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Home > Product & Reviews > BCB Elite Explorers Kit

BCB Elite Explorers Kit

The BCB Elite Explorers Kit is a compact first aid and survival pack for those occasionally venturing off the beaten track [©BM]
The Elite Explorers Kit from BCB is the largest and most expensive of the Cardiff-based company’s wide range of Travel and First Aid pouches, writes Bob Morrison.

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Introduced at the start of 2019, with seven combinations contained in two two sizes of pouch, these travel kits are so useful that I have carried one in my hold luggage on over a dozen foreign assignments trips during the course of the year. Normally it is one of BCB’s handy Lifesaver First Aid Pouch Kits (CS119 & CS124) that goes in my case or bergen, though I have also carried the Travel Bag (CK066) in my luggage or overnight bag on some trips, but until quite recently the Elite Explorers Kit (CK065) has sat on a shelf as these other pouches were all that I needed.

The dramatic Sierra de Cázulas – off the beaten track but less than 20km from the Mediterranean [©BM]

At the beginning of December I decided to take last-minute advantage of a RyanAir £9.99 seat offer and headed off for a long weekend to the Costa Tropical region of Granada Province, where it was not forecast to be raining and the tapas are gratis. Although we have been to this area before, and I have both explored and penned a number of travel magazine features on this part of Andalucia over the last 15 years, my companion Ramilla had not previously seen all of the dramatic and historic coastline between Nerja and Velilla-Taramay or followed the ancient Carretera de la Cabra packhorse route from the Costa Tropical high up over the Sierra de Cázulas in the direction of Granada city. So, with a mild few days ahead of us, I dug out my maps and planned a little gentle exploring, building in lunch stops at traditional restaurants like El Capricho in Otivar, which I first discovered in 2007, to break up the days.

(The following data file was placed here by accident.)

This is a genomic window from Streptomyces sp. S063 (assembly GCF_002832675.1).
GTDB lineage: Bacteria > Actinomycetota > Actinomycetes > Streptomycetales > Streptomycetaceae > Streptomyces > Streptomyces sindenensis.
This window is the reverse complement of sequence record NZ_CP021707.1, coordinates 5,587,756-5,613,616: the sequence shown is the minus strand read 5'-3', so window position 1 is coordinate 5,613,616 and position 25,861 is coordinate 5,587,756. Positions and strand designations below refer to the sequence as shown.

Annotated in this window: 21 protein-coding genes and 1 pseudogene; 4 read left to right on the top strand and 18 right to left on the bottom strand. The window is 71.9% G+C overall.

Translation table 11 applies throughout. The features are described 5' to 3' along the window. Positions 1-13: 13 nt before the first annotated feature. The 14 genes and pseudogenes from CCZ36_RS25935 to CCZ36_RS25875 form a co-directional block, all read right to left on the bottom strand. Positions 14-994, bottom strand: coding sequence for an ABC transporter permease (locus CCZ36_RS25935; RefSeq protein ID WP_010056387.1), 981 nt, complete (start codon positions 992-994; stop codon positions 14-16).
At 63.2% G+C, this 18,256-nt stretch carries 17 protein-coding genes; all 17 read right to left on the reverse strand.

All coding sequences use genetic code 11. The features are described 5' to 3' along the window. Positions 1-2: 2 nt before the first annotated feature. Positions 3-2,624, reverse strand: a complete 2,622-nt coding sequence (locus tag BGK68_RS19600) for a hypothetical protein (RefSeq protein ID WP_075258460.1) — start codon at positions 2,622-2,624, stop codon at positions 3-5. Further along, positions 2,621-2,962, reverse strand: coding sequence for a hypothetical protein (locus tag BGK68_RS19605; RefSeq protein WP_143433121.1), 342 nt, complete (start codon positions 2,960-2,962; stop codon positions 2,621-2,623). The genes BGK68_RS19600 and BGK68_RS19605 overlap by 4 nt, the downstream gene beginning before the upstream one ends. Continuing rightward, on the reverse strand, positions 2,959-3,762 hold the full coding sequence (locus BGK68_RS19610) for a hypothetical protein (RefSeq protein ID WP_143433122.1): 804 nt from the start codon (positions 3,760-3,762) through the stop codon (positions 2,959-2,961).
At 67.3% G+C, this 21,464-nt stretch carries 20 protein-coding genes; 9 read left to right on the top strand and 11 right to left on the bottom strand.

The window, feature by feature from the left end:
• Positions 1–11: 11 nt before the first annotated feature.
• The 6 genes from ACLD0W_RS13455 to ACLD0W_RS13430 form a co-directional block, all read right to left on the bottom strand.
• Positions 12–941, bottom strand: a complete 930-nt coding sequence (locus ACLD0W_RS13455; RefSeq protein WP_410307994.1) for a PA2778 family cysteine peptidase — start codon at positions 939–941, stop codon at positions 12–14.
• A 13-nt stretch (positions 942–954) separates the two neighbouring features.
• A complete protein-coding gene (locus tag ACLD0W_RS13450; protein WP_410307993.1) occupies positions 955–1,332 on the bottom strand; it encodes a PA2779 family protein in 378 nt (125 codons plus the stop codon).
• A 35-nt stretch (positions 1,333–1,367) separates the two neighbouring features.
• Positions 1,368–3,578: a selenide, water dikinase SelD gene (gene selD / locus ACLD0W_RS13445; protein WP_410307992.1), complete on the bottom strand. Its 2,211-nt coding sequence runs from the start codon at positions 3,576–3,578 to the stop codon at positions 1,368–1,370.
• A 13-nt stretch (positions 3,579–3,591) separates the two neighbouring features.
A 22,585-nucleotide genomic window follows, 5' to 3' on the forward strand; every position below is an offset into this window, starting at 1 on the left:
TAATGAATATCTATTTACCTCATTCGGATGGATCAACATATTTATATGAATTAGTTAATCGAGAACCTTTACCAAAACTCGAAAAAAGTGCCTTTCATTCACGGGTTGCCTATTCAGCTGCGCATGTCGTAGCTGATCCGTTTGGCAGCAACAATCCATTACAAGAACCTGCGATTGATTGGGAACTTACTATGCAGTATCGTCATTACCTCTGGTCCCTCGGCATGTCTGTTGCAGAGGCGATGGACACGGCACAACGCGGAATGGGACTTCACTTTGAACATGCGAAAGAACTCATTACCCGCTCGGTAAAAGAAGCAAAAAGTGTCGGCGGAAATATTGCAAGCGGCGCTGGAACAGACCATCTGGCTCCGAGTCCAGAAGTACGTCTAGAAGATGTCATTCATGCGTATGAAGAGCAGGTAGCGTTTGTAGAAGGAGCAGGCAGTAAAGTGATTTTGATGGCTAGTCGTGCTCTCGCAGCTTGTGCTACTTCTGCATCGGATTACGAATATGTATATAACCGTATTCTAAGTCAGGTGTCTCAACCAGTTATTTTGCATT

Spain’s Costa Tropical coastline is as dramatic, and potentially hazardous, as the mountains inland [©BM]

Never one to head off on my travels without at least a basic first aid kit (that’s what two decades of editing a magazine with ‘Survival’ in the title does to a guy) this time I took the BCB Elite Explorers Kit, which includes both simple medical accessories and basic survival items, including things as diverse as a foil blanket and a multi-tool, in its main compartment and fold-out pocket roll. Packed into a high visibility waterproof zipped BCB No.6 Pouch measuring roughly 250x150x65mm or 10x6x2.5 inches, the whole kit weighs less than 850g or 30oz. While out and about during daylight hours we carried the kit at the bottom of the Highlander 28 Litre Recon Pack, which doubled as camera bag and transported our SnugPak travel towels and our jackets, for when the sun started to dip in the late afternoon, where it took up very little room. It can be tempting to switch off when in holiday mode but when exploring an area that is a bit off the beaten track where few other tourists, or locals, may be venturing and which could possibly be many kilometres from help if something were to go wrong one should always plan for potential emergencies.